If you’re a home improvement or electronics Ecommerce store, you could publish “How To” articles, about how to use your products for certain things. And you can wrap those in Structured Data as well, so it’ll appear very prominently in Google search results.

If there are common questions that your customers quite often ask you about your products, you could wrap those in an FAQ schema for Structured Data, helping you to appear in Google for those questions.

There’s a whole host of possibilities and you can see a full list of the Structured Data options at

Once you’ve implemented Structure Data, what benefits do you get?

Google is more likely to surface your content near the top of their search results, or more prominently within them for certain queries.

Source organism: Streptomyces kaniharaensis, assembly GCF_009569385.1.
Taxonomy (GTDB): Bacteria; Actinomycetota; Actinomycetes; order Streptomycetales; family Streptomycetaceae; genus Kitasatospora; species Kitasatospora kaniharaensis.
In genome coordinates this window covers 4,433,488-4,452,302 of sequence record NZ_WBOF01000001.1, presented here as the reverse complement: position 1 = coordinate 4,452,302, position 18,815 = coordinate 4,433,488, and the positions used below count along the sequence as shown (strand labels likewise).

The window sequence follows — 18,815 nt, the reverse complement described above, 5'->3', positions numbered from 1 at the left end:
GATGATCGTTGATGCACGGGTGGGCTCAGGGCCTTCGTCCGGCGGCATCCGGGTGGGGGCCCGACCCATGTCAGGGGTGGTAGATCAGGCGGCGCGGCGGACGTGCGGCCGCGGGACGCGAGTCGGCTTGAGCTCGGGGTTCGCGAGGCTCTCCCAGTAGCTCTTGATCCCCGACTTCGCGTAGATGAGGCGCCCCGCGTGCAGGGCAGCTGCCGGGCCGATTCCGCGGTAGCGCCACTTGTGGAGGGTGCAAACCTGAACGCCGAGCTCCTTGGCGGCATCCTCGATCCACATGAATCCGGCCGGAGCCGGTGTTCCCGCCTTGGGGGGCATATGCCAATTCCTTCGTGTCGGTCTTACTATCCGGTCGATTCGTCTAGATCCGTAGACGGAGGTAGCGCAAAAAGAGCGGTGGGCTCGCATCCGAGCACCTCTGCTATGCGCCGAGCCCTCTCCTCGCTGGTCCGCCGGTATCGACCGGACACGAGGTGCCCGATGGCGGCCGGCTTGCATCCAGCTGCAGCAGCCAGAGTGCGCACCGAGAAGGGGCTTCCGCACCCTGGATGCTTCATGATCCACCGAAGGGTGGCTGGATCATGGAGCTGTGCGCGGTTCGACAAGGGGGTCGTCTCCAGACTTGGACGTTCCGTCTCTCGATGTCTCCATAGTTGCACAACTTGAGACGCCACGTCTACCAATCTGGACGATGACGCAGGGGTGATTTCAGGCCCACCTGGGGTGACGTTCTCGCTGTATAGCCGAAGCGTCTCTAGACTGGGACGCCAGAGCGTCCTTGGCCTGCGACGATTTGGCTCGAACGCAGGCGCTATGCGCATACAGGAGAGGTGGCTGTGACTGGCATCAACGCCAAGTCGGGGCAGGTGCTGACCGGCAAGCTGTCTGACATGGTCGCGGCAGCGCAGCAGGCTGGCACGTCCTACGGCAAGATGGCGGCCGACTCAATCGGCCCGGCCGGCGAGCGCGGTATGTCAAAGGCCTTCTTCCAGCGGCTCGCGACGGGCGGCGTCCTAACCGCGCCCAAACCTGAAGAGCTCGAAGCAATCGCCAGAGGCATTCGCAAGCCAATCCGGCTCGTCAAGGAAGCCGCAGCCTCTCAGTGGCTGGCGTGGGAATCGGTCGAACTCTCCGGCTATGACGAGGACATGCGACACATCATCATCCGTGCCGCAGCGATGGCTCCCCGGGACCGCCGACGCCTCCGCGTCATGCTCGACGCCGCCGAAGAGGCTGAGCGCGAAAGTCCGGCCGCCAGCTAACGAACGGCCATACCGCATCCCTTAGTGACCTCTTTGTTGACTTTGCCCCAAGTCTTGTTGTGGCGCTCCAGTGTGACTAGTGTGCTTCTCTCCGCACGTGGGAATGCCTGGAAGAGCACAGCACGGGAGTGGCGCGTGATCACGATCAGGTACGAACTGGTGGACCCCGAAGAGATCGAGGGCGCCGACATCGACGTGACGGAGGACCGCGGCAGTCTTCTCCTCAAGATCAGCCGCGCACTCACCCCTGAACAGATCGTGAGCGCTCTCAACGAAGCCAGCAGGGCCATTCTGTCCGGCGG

For example, an Electronic store’s article on “How to change a plug” or a customer’s search for “Does X store offer next day delivery?”, or a Gym Clothing website’s content about “What ‘Lycra’ is made out of”. They can all boost your brand and the links that you get into your website.

“Featured Snippets” are often seen at the top (or the top right) of search results. It usually states that it’s a Featured Snippet underneath it. It appears as a bordered box, often with an image from the content source. They’re mostly shown for questions, or when Google thinks that the searcher may need clarification on what something is. For example, a search for [kombucha] will show a Featured Snippet. It isn’t a question, but the searcher usually wants to know what kombucha is. The answers either come from Google’s knowledge graph, (which is basically 99% Wikipedia) or content on somebody’s website.